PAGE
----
Summary

 

The collapse of SVB should have limited implications for Asia, although it could influence the Fed’s rate decision in March. It also highlights the risk that the Fed’s rate hiking cycle would ultimately surface fragilities within the global economy, reinforcing our investment teams’ continued focus on quality profits and cashflows.

The collapse of Silicon Valley Bank (SVB), a leading lender for the tech start-up community in the US, and the subsequent closure of New York-based Signature bank have caused a sharp sell-off among the US regional banking stocks. US and European global banks were also affected, albeit to a more limited extent. With SVB’s woes stemming from a USD1.8 bn loss on the sale of a portfolio of securities, investor concerns have risen over the value of banks’ bond portfolios. The impact on Asian markets has been relatively muted.

Implications:

US banking system. The systemic threat to the US banking system should be limited. The US regulators have responded swiftly to prevent any contagion risks to the US financial system:

  • All depositors of SVB and Signature will be able to access their money on Monday (13 March), which should help keep depositors’ faith in the banks in general
  • Agreed emergency funding will allow any federally insured depository institution (including banks, savings associations or credit unions) to borrow against its held to maturity assets. These institutions can place these assets with the Federal Reserve Banks and borrow an amount based on the asset being priced at Par
  • The issue with Mark to Market for the held to maturity assets is a liquidity problem, not a solvency one. This mechanism immediately reduces the risk of a bank run where the Federal Reserve Banks are in effect backstopping all deposits in the US banking system by ensuring the liquidity problem is solved.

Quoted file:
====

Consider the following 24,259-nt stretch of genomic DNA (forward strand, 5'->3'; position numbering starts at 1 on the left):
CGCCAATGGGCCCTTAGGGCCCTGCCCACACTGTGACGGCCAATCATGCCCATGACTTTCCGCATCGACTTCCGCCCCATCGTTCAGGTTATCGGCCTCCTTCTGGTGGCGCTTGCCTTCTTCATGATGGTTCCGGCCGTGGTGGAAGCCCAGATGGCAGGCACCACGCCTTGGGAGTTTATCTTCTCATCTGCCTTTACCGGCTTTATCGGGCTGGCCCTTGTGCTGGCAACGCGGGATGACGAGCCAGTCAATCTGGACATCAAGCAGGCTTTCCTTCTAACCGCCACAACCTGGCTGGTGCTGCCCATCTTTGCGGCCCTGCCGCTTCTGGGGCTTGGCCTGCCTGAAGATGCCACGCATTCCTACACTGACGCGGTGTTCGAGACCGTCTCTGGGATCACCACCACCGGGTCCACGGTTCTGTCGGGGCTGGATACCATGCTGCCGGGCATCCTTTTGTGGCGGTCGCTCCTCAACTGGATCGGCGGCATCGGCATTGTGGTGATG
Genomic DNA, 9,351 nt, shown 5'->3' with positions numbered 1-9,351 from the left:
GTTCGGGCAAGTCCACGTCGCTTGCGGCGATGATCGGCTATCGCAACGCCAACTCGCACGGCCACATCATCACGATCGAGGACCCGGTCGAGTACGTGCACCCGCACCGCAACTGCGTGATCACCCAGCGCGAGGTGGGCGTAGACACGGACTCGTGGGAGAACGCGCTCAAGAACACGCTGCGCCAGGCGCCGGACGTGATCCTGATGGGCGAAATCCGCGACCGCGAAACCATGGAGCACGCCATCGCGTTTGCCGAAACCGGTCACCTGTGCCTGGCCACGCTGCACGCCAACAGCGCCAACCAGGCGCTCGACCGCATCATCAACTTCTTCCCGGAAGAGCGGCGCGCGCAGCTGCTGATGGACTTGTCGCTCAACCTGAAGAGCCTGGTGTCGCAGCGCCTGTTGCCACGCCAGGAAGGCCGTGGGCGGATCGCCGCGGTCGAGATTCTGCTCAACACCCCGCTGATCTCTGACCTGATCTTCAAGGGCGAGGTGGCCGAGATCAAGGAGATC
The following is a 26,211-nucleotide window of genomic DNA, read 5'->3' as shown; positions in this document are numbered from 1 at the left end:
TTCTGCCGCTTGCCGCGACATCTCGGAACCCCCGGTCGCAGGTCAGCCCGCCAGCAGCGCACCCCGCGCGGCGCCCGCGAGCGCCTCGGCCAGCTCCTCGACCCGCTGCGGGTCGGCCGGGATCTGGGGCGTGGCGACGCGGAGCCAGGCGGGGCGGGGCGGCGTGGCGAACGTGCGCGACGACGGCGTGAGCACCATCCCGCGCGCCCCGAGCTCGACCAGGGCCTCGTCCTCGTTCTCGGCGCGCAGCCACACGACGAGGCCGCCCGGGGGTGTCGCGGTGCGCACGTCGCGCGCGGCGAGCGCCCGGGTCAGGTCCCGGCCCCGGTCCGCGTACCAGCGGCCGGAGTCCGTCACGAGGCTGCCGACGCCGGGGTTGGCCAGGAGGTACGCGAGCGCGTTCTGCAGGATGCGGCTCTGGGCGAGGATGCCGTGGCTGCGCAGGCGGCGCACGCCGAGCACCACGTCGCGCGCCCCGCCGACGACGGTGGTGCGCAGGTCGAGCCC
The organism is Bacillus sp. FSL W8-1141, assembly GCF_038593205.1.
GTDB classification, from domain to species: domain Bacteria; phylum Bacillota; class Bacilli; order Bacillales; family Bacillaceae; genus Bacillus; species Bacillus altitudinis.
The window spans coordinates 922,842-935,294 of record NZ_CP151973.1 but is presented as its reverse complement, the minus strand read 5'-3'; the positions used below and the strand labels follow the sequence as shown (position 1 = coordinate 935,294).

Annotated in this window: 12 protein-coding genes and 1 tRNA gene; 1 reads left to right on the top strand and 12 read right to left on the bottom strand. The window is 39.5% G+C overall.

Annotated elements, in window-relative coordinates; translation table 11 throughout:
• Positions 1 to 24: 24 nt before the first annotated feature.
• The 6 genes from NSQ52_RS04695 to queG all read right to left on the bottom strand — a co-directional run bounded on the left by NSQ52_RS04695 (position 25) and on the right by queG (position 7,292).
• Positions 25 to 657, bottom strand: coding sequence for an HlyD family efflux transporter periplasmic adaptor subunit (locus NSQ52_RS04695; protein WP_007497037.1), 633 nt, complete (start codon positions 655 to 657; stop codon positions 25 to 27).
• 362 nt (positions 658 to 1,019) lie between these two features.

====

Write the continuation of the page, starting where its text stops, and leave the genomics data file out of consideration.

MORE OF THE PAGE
Furthermore, US banks that have been identified as systemically important financial institutions (SIFIs) have formidable capital buffers. These buffers have shielded them from the declines in the value of their held-to-maturity securities portfolios which have already been reflected on their balance sheets at the end of 2022.

    Fed rate decision. The recent market developments have lowered the likelihood of a 50bp rate hike at the 21-22 March FOMC meeting. We believe that the odds are now split between a 25bp hike or a temporary pause. That said, barring any systemic contagion, jobs and inflation data will continue to dominate the Fed’s interest rate decision over the longer term.

    Asian banks. It was reported that due to weak loan demand, SVB’s investment portfolio made up 57% of its total assets, a level that was significantly higher than other major US banks. This made it particularly vulnerable to a fall in the value of its securities’ portfolio. With the 20 largest banks in Asia Pacific having an average loan to deposit ratio of 75%1, securities should make up a much smaller share of assets.

    Asian tech sector. While there has been some knock-on impact on the US tech sector, the impact on the listed Asian tech sector is likely to be far more modest given the limited reliance on SVB for funding.

    We believe that this is a short-term market event which is unlikely to impact our long-term investment process. It should be expected that the Fed’s rate hiking cycle, which started about a year ago, would surface fragilities within the global economy. We had highlighted this risk in our 2023 Market Outlook and our investment teams continue to focus on companies and sectors that produce strong cashflows.


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    Sources:
    1As of 30 June 2022. Sample limited to the 20 largest Asia-Pacific banks in S&P Global Market Intelligence by total assets as of 30 June 2022. Loans/deposits ratio is calculated using total net loans and total deposits.

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